Neuropeptide Y modulates fracture healing through Y1 receptor signaling


Daniela M. Sousa, Michelle M. McDonald, Kathy Mikulec, Lauren Peacock, Herbert Herzog, Meriem Lamghari, David G. Little, Paul A. Baldock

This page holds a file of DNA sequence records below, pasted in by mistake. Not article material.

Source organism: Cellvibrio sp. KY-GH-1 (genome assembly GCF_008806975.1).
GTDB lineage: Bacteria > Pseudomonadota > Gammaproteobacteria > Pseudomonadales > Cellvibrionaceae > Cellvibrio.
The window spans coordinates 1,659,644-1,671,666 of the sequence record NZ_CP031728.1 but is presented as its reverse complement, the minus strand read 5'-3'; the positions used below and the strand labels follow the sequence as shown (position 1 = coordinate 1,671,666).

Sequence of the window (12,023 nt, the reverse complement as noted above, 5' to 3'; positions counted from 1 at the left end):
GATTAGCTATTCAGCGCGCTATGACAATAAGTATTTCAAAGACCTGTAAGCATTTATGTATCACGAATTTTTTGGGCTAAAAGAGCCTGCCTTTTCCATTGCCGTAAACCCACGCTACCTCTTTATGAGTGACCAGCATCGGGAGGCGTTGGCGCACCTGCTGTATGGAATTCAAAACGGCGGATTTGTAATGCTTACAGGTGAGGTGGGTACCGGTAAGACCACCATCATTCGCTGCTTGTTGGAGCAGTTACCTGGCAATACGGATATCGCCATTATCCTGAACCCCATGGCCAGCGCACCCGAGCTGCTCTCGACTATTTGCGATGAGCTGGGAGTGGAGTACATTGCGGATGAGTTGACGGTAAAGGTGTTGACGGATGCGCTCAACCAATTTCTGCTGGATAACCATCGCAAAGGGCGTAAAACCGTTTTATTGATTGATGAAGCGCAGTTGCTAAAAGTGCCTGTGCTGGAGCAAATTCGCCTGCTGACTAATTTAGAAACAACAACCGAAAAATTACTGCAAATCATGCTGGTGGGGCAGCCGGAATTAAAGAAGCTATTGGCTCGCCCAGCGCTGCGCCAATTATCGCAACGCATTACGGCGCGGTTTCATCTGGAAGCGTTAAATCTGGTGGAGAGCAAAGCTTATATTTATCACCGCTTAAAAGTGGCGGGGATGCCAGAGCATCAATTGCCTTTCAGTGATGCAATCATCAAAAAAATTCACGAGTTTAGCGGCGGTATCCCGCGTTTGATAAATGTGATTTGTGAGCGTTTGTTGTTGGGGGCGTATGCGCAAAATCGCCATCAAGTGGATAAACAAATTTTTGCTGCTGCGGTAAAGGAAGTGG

Neuropeptide Y acting via it's Y1 receptor represents a powerful pathway in the control of bone mass. The global or osteoblast-specific Y1 receptor deletion induces pronounced bone anabolic effects in mice. However, the contribution of Y1 receptor deletion in bone repair/healing remained to be clarified. Therefore, in this study we characterized the role of Y1 receptor deletion in fracture healing. Closed tibial fractures were generated in germline (Y1−/−) and osteoblastic-specific Y1 receptor knockout mice. The progression of tibial repair monitored from 1- until 6-weeks post-fracture demonstrated that in Y1−/− mice there is a delay in fracture repair, as seen by a decrease in bone callus volume and callus strength. Moreover, the histological features included elevated avascular and cartilage area and consequently delayed cartilage removal, and hence impaired union. Interestingly, this delay in bone repair was not related directly to Y1 receptors expressed by mature osteoblasts. These findings suggest that the global absence of the Y1 receptor delays fracture healing, through impairing the early phases of fracture repair to achieve bony union. The data acquired on the role of Y1 receptor signaling disruption in bone regeneration is critical for the design of future therapeutic strategies.

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